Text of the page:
The cult of child creativity taking root in postwar America—or notions that all children are inherently creative with unique access to imaginative and expressive powers—remains ubiquitous in contemporary American society, as manifested in elementary and preschool curricula, a pervasive “do-it-yourself” culture for artistic practice in the home, and a multi-billion dollar art supply industry. But despite their importance to the postwar American political consciousness, rarely are such discourses on child creativity connected to their intellectual roots in Secessionist Vienna. Based in Vienna until after the Anschluss, Zweybrück possessed a preeminent international reputation as an art educator associated with the permissive methods of free expression linked to Klimt Group member Franz Čižek (with whom she studied and apprenticed). Publishing widely on contemporary handcraft, Zweybrück ran applied-arts workshops specializing in textiles, embroidery, toys and book illustration, in tandem with her progressive craft school for girls (opening in 1915), which, in turn, cultivated a seemingly “naïve” design language inspired by folk art and children’s drawings. Attracting the attention of American visitors, Zweybrück offered regular lecture tours and seminars in the United States throughout the 1930s. Publications like The Stencil Book (1935) and Hands At Work (1942) encouraged teachers to free the spark of creative genius slumbering in every child, ideas also spread through her work as artistic director of the American Crayon Company and editorship of its promotional journal, Everyday Art. So renown was Zweybrück’s international reputation as an craftswoman, designer and art pedagogue that she was honored with a retrospective exhibition (Fig1) at the Vienna Secession in Summer 1955, curated by her close associate, Josef Hoffmann.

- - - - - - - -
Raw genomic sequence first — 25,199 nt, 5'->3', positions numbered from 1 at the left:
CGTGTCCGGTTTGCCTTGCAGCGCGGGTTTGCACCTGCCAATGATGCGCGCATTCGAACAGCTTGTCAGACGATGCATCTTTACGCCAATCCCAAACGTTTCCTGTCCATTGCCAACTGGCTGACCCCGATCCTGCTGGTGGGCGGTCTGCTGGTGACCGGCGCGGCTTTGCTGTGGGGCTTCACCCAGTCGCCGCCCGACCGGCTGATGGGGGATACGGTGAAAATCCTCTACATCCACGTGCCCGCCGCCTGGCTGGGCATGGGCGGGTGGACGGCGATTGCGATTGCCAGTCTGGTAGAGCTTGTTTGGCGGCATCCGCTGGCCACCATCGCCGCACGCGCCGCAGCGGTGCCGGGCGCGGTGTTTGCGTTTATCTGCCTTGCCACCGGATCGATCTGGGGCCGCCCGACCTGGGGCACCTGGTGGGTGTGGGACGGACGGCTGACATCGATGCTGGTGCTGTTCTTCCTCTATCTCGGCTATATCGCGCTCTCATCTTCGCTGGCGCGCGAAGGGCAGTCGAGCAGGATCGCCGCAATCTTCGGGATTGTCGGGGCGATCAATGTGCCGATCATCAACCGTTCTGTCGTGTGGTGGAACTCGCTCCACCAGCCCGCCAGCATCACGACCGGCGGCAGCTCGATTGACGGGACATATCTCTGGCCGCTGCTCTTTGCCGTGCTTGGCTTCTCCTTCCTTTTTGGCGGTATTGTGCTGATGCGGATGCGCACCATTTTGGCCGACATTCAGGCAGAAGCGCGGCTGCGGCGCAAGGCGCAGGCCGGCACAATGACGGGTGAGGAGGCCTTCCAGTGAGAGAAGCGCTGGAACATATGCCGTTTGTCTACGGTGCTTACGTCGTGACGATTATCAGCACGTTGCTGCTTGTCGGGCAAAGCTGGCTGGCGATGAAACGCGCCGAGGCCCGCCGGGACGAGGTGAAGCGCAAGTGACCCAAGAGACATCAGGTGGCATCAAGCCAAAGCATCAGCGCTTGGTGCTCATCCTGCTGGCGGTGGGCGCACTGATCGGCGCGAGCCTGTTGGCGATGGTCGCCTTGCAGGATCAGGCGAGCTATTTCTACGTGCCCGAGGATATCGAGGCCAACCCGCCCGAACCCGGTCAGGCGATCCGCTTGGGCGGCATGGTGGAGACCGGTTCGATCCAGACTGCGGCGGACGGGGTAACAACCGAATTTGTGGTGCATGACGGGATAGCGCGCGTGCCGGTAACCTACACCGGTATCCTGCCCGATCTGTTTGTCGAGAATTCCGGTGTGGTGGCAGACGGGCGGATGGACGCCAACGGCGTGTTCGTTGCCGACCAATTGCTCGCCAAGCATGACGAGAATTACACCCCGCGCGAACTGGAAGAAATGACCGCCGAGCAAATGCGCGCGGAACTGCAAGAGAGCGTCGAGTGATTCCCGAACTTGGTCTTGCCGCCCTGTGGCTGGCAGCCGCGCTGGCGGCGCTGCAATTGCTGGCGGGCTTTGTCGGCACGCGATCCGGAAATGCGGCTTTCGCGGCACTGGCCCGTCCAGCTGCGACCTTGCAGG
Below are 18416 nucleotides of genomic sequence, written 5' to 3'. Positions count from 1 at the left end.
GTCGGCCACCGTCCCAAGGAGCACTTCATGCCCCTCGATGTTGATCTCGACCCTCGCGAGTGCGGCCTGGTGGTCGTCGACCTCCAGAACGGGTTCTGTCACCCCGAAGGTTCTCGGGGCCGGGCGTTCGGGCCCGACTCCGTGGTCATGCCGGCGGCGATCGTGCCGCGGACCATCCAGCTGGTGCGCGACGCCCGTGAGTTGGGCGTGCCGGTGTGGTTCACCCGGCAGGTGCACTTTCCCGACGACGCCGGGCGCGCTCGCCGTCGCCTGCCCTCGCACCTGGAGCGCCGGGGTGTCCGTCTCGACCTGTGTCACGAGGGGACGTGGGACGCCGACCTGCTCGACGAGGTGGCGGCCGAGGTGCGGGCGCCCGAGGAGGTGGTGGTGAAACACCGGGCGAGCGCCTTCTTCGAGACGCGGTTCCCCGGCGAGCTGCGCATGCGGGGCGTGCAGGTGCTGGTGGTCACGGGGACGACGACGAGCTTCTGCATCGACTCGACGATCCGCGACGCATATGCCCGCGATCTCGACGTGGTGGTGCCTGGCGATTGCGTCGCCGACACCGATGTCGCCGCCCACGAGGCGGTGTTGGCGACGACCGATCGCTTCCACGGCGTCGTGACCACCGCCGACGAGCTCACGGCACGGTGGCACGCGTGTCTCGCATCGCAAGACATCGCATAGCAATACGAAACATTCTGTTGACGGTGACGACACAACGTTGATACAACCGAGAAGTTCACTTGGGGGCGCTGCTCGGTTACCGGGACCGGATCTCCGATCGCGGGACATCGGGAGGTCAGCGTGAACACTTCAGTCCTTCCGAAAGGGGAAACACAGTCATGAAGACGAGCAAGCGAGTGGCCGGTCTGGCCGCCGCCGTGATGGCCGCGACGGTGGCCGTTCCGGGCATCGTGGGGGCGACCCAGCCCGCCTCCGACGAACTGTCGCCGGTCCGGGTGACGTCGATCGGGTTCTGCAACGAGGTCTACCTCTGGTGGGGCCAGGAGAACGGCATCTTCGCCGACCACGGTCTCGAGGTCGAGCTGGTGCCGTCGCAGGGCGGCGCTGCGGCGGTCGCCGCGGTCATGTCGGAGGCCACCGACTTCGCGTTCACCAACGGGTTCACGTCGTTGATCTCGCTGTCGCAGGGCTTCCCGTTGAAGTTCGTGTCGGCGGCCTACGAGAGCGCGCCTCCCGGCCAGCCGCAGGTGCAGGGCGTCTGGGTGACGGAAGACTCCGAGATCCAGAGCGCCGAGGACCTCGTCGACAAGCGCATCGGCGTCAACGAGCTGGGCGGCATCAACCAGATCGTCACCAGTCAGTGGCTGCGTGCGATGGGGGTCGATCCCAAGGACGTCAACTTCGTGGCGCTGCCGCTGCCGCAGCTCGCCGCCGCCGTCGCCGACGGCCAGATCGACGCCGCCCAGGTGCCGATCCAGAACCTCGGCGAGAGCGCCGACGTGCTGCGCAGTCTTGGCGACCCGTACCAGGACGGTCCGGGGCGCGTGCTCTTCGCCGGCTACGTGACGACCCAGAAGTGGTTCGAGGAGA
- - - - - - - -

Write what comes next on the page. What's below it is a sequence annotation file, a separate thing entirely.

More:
While Zweybrück is often compared to familiar male touchstones like Čižek, Zweybrück was entirely unique in her roles in marketing and commodifying child creativity and progressive modernist design. Interwoven with subtle product endorsements for American Crayon Company products (only use ‘E-Z Cut Transparent Stencil Paper’ etc.), Zweybrück penned meticulous, step-by-step instructions for handcraft projects in a buoyant sunshine-y style intended to encourage amateur makers to create handmade table linens, wall hangings, greeting cards and prints with ease. Readers were greeted with inviting headings such as YOU CAN DO CROSS-STITCH EMBROIDERY OR STENCILING IS EASY TO DO. Such instructional prose, paired with new product lines, beg the question of whether amateur hobbyists truly intended to undertake Zweybrück’s complex projects, or merely lived vicariously through a fiction of self-directed improvement and perfectionism not unlike what critics have observed apropos the Martha Stewart phenomenon.